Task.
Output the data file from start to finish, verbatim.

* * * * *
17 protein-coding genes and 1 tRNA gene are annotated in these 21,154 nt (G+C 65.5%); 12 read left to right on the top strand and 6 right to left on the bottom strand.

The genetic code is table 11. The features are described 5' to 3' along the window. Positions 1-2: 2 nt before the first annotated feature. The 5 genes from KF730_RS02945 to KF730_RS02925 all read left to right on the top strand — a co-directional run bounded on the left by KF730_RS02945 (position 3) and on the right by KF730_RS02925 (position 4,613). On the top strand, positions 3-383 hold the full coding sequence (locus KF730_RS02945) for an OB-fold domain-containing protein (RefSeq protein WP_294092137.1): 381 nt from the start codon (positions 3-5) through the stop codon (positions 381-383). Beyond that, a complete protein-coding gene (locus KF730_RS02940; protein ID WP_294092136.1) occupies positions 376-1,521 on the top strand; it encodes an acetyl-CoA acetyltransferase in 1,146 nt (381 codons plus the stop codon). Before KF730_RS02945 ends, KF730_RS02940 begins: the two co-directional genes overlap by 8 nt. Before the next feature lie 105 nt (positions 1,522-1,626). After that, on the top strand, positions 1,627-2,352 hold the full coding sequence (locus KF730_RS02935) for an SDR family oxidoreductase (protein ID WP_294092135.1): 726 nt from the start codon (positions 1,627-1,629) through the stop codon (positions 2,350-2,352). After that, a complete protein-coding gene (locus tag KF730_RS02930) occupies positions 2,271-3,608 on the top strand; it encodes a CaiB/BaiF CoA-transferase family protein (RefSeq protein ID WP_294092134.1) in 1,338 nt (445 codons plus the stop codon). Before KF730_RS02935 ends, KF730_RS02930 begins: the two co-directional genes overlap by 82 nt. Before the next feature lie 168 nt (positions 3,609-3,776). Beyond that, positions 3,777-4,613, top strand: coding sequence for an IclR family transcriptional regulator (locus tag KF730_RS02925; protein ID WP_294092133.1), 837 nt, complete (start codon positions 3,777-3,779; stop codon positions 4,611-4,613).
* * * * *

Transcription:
17 protein-coding genes and 1 tRNA gene are annotated in these 21,154 nt (G+C 65.5%); 12 read left to right on the top strand and 6 right to left on the bottom strand.

The genetic code is table 11. The features are described 5' to 3' along the window. Positions 1-2: 2 nt before the first annotated feature. The 5 genes from KF730_RS02945 to KF730_RS02925 all read left to right on the top strand — a co-directional run bounded on the left by KF730_RS02945 (position 3) and on the right by KF730_RS02925 (position 4,613). On the top strand, positions 3-383 hold the full coding sequence (locus KF730_RS02945) for an OB-fold domain-containing protein (RefSeq protein WP_294092137.1): 381 nt from the start codon (positions 3-5) through the stop codon (positions 381-383). Beyond that, a complete protein-coding gene (locus KF730_RS02940; protein ID WP_294092136.1) occupies positions 376-1,521 on the top strand; it encodes an acetyl-CoA acetyltransferase in 1,146 nt (381 codons plus the stop codon). Before KF730_RS02945 ends, KF730_RS02940 begins: the two co-directional genes overlap by 8 nt. Before the next feature lie 105 nt (positions 1,522-1,626). After that, on the top strand, positions 1,627-2,352 hold the full coding sequence (locus KF730_RS02935) for an SDR family oxidoreductase (protein ID WP_294092135.1): 726 nt from the start codon (positions 1,627-1,629) through the stop codon (positions 2,350-2,352). After that, a complete protein-coding gene (locus tag KF730_RS02930) occupies positions 2,271-3,608 on the top strand; it encodes a CaiB/BaiF CoA-transferase family protein (RefSeq protein ID WP_294092134.1) in 1,338 nt (445 codons plus the stop codon). Before KF730_RS02935 ends, KF730_RS02930 begins: the two co-directional genes overlap by 82 nt. Before the next feature lie 168 nt (positions 3,609-3,776). Beyond that, positions 3,777-4,613, top strand: coding sequence for an IclR family transcriptional regulator (locus tag KF730_RS02925; protein ID WP_294092133.1), 837 nt, complete (start codon positions 3,777-3,779; stop codon positions 4,611-4,613).